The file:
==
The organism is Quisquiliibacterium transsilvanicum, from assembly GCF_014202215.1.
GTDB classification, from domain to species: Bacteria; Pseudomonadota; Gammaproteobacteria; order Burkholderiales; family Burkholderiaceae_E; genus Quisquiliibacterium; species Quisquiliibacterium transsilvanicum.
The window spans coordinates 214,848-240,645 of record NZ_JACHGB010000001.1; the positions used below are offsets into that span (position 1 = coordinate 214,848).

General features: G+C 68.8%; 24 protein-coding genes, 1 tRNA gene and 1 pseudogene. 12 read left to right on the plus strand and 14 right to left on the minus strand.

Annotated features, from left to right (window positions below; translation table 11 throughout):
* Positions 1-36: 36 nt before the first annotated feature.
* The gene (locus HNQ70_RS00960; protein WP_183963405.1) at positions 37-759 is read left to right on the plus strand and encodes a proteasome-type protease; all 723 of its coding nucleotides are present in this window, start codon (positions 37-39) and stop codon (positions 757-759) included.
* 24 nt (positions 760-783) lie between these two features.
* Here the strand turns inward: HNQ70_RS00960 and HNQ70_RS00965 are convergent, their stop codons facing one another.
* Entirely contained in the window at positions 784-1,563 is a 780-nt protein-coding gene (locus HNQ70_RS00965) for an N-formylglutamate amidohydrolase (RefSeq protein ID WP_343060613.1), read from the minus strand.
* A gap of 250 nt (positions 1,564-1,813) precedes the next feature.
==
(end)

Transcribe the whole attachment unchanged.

The organism is Quisquiliibacterium transsilvanicum, from assembly GCF_014202215.1.
GTDB classification, from domain to species: Bacteria; Pseudomonadota; Gammaproteobacteria; order Burkholderiales; family Burkholderiaceae_E; genus Quisquiliibacterium; species Quisquiliibacterium transsilvanicum.
The window spans coordinates 214,848-240,645 of record NZ_JACHGB010000001.1; the positions used below are offsets into that span (position 1 = coordinate 214,848).

General features: G+C 68.8%; 24 protein-coding genes, 1 tRNA gene and 1 pseudogene. 12 read left to right on the plus strand and 14 right to left on the minus strand.

Annotated features, from left to right (window positions below; translation table 11 throughout):
* Positions 1-36: 36 nt before the first annotated feature.
* The gene (locus HNQ70_RS00960; protein WP_183963405.1) at positions 37-759 is read left to right on the plus strand and encodes a proteasome-type protease; all 723 of its coding nucleotides are present in this window, start codon (positions 37-39) and stop codon (positions 757-759) included.
* 24 nt (positions 760-783) lie between these two features.
* Here the strand turns inward: HNQ70_RS00960 and HNQ70_RS00965 are convergent, their stop codons facing one another.
* Entirely contained in the window at positions 784-1,563 is a 780-nt protein-coding gene (locus HNQ70_RS00965) for an N-formylglutamate amidohydrolase (RefSeq protein ID WP_343060613.1), read from the minus strand.
* A gap of 250 nt (positions 1,564-1,813) precedes the next feature.